Catching the Bug!

They came to make the world a better place, to gain skills, to take responsibility. Over 200 teens gathered at LifeTown for the annual teen volunteer kickoff on September 6. Some have been volunteering for years already; others are Friendship Circle newbies; together they comprise the soul of Friendship Circle and the energy that powers LifeTown.

Camilla Herscovici, 16, of Short Hills, is a first-time volunteer. “I think this is a good opportunity to help out,” she said. She heard about the Friendship Circle through a neighbor who volunteers, and that’s all she needed. She knows first-hand what a difference she can make. “My cousin has a disability, so I know how tough it can be for the families.”

Hannah Simon, 14, of Livingston already has experience helping out – she worked with a peer in Hebrew school and wanted to continue making a difference. The kickoff marked her first event at LifeTown.

Samara Green, 17 of Short Hills, now entering her senior year of high school, has been volunteering since sixth grade. She started because her brother and some of her own friends were volunteering, she said, but now she caught the bug. She’s been participating in Friends@Home, making weekly visits to a participant at home, for three years and continued through the pandemic. “It’s amazing. It makes me feel so great!” she said. “If I can make a kid smile, I will. I am so thankful to be a part of the Friendship Circle.”

Students munched on pizza, greeted old friends, and filled out volunteer cards as they considered options for the year. Members of the volunteer Presidents Club checked in peers as they arrived and helped them find Friendship Circle t-shirts as they departed.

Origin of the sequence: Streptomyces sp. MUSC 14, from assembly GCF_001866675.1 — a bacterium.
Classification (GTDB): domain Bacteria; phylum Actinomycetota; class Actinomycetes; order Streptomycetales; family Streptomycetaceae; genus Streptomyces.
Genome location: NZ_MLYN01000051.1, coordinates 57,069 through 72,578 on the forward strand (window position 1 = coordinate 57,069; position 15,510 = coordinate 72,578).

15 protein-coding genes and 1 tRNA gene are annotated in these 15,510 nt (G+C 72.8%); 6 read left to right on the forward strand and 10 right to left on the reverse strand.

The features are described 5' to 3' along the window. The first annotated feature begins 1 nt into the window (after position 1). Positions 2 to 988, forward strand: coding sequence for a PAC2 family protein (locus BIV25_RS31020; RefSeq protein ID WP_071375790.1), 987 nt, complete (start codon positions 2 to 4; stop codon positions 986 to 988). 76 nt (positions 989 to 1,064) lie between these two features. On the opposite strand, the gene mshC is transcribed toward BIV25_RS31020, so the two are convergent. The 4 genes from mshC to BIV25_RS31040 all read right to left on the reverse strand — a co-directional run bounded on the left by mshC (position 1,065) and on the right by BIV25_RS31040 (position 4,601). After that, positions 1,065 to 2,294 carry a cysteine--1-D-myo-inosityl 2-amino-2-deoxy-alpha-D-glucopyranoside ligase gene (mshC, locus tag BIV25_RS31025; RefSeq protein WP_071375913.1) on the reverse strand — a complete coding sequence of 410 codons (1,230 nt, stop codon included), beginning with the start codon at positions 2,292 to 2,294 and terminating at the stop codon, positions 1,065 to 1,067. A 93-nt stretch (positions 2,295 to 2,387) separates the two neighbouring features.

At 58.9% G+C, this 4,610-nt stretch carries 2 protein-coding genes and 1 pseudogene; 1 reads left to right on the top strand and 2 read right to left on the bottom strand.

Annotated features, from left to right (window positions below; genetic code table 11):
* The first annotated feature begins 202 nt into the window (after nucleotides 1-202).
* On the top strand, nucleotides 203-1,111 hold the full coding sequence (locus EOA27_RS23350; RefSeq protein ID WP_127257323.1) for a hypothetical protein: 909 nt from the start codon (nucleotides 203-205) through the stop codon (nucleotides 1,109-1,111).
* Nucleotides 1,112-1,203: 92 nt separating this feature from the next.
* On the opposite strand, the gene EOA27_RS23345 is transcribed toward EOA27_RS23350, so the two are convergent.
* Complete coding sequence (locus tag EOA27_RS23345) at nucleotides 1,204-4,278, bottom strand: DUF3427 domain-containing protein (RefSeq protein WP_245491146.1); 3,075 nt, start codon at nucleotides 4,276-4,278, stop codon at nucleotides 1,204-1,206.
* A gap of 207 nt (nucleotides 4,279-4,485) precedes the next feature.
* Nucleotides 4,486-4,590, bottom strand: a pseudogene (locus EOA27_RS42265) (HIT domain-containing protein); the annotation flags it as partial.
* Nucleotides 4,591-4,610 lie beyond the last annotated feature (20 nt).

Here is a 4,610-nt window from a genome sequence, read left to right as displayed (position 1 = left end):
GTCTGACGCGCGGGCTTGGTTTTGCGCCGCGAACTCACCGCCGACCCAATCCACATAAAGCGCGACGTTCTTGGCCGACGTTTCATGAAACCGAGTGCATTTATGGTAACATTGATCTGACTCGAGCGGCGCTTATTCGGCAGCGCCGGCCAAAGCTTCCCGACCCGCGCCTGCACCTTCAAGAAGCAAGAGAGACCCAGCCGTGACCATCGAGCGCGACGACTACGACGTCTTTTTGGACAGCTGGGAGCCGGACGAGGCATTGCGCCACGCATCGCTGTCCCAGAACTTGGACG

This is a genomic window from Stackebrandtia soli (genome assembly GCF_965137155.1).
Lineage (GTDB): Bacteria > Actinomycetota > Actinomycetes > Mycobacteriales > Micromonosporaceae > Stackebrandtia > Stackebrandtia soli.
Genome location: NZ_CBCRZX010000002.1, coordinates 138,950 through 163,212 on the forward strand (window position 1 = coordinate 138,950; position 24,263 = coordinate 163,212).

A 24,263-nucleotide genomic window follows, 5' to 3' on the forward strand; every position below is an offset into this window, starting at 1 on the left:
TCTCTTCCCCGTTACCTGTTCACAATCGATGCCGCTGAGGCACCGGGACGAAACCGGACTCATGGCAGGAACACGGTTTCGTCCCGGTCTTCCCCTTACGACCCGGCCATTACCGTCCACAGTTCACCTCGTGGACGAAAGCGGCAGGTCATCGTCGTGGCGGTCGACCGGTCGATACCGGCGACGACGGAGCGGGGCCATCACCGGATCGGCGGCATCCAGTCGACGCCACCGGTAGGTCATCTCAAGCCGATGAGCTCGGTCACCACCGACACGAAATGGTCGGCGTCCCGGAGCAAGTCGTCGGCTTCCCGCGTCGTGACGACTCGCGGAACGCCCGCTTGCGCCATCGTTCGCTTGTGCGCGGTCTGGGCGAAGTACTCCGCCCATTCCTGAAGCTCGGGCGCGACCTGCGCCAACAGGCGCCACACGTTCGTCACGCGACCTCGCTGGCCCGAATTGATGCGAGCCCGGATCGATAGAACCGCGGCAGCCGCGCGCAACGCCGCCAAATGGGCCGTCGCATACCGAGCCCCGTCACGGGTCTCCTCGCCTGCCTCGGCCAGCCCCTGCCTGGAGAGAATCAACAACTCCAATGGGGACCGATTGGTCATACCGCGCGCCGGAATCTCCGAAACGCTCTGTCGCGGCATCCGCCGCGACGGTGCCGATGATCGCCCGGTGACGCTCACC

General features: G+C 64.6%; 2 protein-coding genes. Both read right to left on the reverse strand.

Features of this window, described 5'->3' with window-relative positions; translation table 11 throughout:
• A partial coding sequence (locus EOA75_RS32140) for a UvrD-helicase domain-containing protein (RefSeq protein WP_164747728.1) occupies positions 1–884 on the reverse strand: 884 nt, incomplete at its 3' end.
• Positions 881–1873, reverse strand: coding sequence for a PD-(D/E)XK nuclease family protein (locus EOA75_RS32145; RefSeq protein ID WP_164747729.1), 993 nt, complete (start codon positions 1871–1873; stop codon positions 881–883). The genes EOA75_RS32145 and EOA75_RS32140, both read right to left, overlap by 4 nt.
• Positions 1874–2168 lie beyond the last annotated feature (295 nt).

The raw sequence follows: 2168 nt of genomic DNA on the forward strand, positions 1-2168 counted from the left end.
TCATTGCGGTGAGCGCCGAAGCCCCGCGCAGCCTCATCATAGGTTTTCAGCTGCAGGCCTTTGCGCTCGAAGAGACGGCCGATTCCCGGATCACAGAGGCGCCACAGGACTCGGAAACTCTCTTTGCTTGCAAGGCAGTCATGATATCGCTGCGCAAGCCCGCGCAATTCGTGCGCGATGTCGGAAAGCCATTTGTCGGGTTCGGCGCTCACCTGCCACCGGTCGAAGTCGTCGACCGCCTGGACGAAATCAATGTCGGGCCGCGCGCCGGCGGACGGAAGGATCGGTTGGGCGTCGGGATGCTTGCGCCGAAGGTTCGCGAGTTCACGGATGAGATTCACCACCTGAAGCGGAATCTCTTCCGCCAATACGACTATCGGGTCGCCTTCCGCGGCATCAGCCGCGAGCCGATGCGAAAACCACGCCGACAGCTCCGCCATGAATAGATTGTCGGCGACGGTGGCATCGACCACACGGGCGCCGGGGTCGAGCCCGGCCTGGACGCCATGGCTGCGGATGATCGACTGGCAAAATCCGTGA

Drew Fermaglich, 16, spends so many hours at Friendship Circle and he is among the volunteer presidents. “I love seeing the enjoyment and the smiles on their faces and making their day,” he said, referring to the children and teens he buddies with. “It’s also paying it forward and being there for someone else.” This year, he brought his friends, brothers Zach and Ryan Friedman, also 16, from Livingston. “Drew made it seem like this is something we’d enjoy and I want to help,” said Zach, as his brother nodded in agreement.

The enthusiasm and dedication of these teens is the lifeblood of Friendship Circle and LifeTown; without their dedication, time, and friendship, the programming would be impossible. “It’s the energy of teenagers like you that makes all the difference,” Rabbi Zalman Grossbaum, CEO of LifeTown, told the group. “If you’re having fun, the kid you are helping will have fun. LifeTown is built on that fun and friendship.” 

Grossbaum offered one note of caution: “Volunteering at Friendship Circle can be contagious. Most volunteers enjoy the experience so much they catch the bug and continue to volunteer throughout their lives!” Lauding them for seeking out Friendship Circle, he also encouraged them to wear their “volunteer cap” beyond formal volunteering. “Wherever you are, please welcome a peer into your social circles. It can change their life. It will change yours.”

For those teens who were unable to attend it’s not too late – visit for more info.

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